CRM software is sales-focused, while marketing automation software is marketing-focused.
Customer relationship management (CRM) systems measure and analyze customer data throughout the customer lifecycle. The goal is to improve the business relationships with your customers.
- Think analytics, upsells, service levels and support.
All activities of a CRM are based around keeping customers longer and happier. There are larger software systems, usually with an emphasis of keeping all of the data in one system.
Marketing automation refers to the automation of repetitive marketing tasks by software technologies. Such as email marketing, social media, and the effective integration of those platforms. These systems are can be purchased individually and integrated into one software package. So they can be robust or simple depending on your needs.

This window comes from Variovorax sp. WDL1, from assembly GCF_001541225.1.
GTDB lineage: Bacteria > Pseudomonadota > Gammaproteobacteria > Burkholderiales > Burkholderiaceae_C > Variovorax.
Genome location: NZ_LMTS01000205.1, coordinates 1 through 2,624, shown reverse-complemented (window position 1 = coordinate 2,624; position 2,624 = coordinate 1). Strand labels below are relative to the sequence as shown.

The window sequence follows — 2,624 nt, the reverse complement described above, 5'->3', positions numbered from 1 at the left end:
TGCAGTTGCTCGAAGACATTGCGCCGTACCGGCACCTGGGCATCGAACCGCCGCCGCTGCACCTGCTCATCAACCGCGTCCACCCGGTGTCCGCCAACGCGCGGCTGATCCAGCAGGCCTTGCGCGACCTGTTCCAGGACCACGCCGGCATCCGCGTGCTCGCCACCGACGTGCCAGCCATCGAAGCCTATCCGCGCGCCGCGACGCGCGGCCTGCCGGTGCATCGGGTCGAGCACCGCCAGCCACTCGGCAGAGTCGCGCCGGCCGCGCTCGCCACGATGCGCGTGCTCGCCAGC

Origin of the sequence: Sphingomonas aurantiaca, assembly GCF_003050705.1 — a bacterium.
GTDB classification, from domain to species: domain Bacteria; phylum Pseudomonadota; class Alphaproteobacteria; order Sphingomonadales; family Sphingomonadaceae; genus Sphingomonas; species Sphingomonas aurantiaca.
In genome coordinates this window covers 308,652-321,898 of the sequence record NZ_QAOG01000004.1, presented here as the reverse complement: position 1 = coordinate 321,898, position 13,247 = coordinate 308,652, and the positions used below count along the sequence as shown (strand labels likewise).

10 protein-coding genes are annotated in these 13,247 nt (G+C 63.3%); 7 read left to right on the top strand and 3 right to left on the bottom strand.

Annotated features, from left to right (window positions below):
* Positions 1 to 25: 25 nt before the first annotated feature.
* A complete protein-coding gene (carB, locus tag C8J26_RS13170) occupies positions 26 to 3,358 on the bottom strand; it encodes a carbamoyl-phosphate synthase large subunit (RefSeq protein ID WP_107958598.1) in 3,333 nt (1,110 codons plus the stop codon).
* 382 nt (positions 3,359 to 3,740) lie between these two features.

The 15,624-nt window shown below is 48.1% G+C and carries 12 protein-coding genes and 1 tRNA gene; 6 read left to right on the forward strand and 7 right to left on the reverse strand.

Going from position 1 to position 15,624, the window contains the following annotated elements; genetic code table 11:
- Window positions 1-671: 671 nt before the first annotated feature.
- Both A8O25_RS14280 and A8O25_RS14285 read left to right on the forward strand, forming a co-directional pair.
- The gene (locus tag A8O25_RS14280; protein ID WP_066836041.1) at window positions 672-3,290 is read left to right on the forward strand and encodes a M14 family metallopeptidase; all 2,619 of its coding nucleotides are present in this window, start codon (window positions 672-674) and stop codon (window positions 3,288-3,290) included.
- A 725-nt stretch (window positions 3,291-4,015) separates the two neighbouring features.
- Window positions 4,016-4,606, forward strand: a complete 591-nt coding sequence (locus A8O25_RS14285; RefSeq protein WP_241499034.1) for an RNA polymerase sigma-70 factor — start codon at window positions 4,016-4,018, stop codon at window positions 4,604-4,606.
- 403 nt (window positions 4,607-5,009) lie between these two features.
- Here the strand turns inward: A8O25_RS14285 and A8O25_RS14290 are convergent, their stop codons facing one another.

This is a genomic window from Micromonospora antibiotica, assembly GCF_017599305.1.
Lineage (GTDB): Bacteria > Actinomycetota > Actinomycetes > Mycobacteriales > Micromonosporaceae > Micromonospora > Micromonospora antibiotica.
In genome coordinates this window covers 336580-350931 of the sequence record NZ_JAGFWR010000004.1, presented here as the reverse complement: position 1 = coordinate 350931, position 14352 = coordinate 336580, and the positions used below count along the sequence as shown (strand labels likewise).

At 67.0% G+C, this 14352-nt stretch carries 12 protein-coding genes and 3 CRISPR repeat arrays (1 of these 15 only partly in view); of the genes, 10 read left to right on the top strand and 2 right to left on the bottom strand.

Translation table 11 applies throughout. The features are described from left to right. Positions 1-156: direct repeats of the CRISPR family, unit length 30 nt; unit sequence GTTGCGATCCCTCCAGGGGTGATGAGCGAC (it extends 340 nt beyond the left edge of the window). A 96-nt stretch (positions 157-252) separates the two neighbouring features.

Most CRM systems have some aspects of marketing automation, and most marketing automation platforms will help with customer retention.
There are several factors to consider when looking for the perfect solution.
1) Price. CRM's usually have a higher price tag, but are complete systems that work extremely well. So if you are selling high end products this will return the value quickly.
2) Learning curve. Depending on how technical you are the CRM systems can be complicated. Because everything is tied together, changes often have to be well thought out in advance. Anyone can throw out an email drip campaign in either system. That is easy, but to properly map out your customer lifecycle to take full advantage of a CRM – you need to know
a. the customer lifecycle,
b. the retention rate,
c. the points where they may fall out of your product or service levels
d. as well as all of these point in moving a prospect to the customer stage.
3) Marketing. Do you have a strategy and regular plan, or do you wing it? If you like to change things up every week and work without a detailed strategy then go with marketing automation and keep it simple. If you like to plan out and optimize, analyze and test – then go with a CRM and max it out to get the best value.